By Dan Murtaugh and Enda Curran (Bloomberg)
What started with a few dozen dead pigs in northeastern China is sending shock waves through the global food chain.
Last August, a farm with fewer than 400 hogs on the outskirts of Shenyang was found to harbor African swine fever, the first ever occurrence of the contagious viral disease in the country with half the world’s pigs. Forty-seven head had died, triggering emergency measures including mass culling and a blockade to stop the transportation of livestock. Within days, a government notice proclaimed the outbreak “effectively controlled.”
It was too late. By then, the disease had literally gone viral, dispersed across hundreds of miles in sickened animals, contaminated food, and in dirt and dust on truck tires and clothing. Nine months later, the contagion has spread nationwide, crossed borders to Mongolia, Vietnam and Cambodia, and bolstered meat markets globally.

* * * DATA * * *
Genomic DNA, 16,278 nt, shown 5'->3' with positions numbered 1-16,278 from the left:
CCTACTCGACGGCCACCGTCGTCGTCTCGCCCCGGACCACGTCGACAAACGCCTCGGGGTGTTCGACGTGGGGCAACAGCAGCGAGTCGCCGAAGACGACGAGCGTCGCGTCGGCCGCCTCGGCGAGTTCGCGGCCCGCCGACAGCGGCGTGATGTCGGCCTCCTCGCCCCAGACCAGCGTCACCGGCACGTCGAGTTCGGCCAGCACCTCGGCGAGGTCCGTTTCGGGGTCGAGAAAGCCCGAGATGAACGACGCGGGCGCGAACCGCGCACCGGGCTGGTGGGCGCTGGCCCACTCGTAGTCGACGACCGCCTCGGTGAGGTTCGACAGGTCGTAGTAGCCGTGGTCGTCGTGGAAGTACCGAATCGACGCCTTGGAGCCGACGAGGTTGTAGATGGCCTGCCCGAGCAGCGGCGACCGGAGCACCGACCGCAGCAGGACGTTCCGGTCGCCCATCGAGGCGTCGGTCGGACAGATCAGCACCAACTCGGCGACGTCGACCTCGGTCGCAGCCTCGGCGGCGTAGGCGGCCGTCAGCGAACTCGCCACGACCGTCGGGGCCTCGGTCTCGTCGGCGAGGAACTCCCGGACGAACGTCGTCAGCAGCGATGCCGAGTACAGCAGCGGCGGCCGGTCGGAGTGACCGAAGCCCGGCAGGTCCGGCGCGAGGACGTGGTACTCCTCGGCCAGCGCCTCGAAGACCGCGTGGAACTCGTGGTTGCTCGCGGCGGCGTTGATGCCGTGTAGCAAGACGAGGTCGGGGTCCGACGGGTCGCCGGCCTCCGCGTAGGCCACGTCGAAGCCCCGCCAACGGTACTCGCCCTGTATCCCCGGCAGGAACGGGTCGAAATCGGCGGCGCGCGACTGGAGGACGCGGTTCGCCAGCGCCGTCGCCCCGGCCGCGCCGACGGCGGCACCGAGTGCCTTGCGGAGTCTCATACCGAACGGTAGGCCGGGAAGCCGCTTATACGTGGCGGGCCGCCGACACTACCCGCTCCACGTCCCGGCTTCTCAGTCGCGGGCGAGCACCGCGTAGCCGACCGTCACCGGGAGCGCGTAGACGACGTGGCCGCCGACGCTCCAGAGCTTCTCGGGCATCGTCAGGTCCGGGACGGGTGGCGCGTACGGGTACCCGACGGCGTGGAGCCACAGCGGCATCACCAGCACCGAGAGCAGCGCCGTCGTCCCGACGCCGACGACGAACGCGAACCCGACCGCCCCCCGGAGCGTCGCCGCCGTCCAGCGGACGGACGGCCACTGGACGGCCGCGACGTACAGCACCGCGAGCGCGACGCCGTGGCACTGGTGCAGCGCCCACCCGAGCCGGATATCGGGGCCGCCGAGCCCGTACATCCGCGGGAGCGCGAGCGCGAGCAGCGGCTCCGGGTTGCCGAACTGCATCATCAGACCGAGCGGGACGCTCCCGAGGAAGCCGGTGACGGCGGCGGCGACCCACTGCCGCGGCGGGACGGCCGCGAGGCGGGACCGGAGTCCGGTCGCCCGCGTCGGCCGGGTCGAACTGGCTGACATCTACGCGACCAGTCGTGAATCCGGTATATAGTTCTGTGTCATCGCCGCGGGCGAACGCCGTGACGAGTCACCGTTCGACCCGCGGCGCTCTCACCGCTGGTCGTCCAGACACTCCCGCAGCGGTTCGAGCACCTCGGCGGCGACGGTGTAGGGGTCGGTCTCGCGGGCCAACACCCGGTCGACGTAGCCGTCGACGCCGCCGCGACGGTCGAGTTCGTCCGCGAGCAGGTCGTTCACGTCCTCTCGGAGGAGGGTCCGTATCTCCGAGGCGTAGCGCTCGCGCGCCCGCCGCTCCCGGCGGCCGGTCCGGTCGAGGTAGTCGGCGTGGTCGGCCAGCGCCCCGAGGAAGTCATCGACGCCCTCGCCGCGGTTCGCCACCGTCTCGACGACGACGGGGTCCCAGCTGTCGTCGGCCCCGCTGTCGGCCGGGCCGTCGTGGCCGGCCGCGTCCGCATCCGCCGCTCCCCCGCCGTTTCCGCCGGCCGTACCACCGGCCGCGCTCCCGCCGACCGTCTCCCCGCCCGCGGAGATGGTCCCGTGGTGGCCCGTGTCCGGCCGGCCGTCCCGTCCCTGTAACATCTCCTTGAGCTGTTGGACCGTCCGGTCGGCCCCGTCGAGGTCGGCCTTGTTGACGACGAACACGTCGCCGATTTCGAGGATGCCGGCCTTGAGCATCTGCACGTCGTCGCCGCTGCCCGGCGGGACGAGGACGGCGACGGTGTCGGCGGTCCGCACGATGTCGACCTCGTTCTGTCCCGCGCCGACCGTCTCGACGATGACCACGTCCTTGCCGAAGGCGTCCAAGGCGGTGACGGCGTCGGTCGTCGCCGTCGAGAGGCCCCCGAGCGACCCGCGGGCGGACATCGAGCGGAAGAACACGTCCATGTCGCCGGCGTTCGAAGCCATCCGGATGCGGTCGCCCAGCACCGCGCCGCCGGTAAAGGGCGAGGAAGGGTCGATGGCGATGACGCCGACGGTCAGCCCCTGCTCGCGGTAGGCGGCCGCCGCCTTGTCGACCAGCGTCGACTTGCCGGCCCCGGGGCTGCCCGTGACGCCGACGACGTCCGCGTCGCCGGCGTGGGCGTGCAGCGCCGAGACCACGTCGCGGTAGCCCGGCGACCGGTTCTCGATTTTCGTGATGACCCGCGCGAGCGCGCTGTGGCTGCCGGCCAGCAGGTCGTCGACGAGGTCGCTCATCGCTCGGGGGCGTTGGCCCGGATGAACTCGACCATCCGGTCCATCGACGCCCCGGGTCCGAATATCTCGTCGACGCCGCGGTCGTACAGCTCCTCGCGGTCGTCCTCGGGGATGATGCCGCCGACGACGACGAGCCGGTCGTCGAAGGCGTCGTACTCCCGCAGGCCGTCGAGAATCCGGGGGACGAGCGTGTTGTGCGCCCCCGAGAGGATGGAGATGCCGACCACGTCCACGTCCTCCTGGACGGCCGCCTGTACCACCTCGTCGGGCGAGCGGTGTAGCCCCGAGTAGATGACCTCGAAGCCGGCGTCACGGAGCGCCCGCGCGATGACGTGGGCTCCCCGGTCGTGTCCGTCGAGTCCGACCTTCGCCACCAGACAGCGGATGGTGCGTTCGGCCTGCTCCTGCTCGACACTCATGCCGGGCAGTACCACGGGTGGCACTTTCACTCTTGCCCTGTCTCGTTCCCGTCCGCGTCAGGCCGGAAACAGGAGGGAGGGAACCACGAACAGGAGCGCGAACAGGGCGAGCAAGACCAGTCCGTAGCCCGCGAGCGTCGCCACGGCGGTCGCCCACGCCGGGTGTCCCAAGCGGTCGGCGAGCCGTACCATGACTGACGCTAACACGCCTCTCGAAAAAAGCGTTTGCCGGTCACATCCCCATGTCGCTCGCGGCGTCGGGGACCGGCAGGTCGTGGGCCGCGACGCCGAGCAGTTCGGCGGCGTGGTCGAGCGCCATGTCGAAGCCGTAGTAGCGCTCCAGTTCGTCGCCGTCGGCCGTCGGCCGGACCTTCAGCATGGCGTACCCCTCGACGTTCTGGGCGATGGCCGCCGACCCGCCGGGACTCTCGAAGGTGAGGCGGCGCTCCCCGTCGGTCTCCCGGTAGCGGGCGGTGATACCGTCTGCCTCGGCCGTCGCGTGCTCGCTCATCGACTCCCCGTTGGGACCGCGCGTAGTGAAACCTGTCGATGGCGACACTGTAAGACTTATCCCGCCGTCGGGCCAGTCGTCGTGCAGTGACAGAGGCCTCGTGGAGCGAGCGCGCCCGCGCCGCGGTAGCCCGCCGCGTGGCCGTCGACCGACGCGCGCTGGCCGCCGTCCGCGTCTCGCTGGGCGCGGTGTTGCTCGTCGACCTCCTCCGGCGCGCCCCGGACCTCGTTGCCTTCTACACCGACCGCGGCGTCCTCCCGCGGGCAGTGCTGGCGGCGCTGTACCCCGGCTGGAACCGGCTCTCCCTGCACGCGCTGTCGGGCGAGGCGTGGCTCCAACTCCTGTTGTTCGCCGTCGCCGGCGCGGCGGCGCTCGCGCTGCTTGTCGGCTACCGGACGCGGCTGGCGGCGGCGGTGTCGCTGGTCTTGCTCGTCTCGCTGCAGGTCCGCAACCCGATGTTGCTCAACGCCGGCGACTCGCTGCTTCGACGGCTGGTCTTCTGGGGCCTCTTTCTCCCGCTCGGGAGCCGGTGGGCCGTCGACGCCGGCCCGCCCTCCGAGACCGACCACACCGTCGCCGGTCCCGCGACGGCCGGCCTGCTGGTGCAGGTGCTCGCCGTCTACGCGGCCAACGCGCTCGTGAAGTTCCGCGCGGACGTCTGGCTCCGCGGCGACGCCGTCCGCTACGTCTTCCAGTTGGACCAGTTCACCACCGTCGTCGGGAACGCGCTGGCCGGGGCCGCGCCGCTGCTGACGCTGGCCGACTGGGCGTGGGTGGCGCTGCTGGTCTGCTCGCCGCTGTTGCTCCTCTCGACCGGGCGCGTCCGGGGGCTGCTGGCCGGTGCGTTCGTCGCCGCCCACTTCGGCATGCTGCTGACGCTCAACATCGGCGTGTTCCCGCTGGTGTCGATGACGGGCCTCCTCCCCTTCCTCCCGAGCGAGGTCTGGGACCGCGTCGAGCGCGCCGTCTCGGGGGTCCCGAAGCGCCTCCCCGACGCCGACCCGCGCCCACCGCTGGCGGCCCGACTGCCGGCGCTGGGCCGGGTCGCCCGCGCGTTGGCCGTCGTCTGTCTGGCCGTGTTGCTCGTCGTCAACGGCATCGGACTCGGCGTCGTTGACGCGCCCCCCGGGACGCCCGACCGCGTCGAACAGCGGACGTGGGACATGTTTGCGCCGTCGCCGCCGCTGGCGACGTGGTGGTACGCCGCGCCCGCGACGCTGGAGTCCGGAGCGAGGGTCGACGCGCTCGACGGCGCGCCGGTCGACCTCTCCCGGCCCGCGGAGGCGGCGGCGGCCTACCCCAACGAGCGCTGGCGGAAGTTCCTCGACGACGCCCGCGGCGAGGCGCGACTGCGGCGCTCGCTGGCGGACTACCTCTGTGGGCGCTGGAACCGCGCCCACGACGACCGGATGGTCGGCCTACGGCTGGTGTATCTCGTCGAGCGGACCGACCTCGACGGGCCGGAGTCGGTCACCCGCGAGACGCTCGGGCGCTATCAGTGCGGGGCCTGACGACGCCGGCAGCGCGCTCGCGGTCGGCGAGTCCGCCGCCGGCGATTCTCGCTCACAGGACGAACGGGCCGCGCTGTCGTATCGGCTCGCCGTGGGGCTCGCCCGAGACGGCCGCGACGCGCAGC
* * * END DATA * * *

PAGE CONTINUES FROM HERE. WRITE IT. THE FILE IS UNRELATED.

While official estimates count 1 million culled hogs, slaughter data suggest 100 times more will be removed from China’s 440 million-strong swine herd in 2019, the Chinese zodiac’s “year of the pig.” The U.S. Department of Agriculture forecast in April a decline of 134 million head — equivalent to the entire annual output of American pigs — and the worst slump since the department began counting China’s pigs in the mid 1970s.
Ebola: Mapping the outbreak
The Ebola outbreak in West Africa was first reported in March 2014, and rapidly became the deadliest occurrence of the disease since its discovery in 1976.
In fact, the epidemic killed five times more than all other known Ebola outbreaks combined.
More than 21 months on from the first confirmed case recorded on 23 March 2014, 11,315 people have been reported as having died from the disease in six countries; Liberia, Guinea, Sierra Leone, Nigeria, the US and Mali.
Read More: Ebola Crisis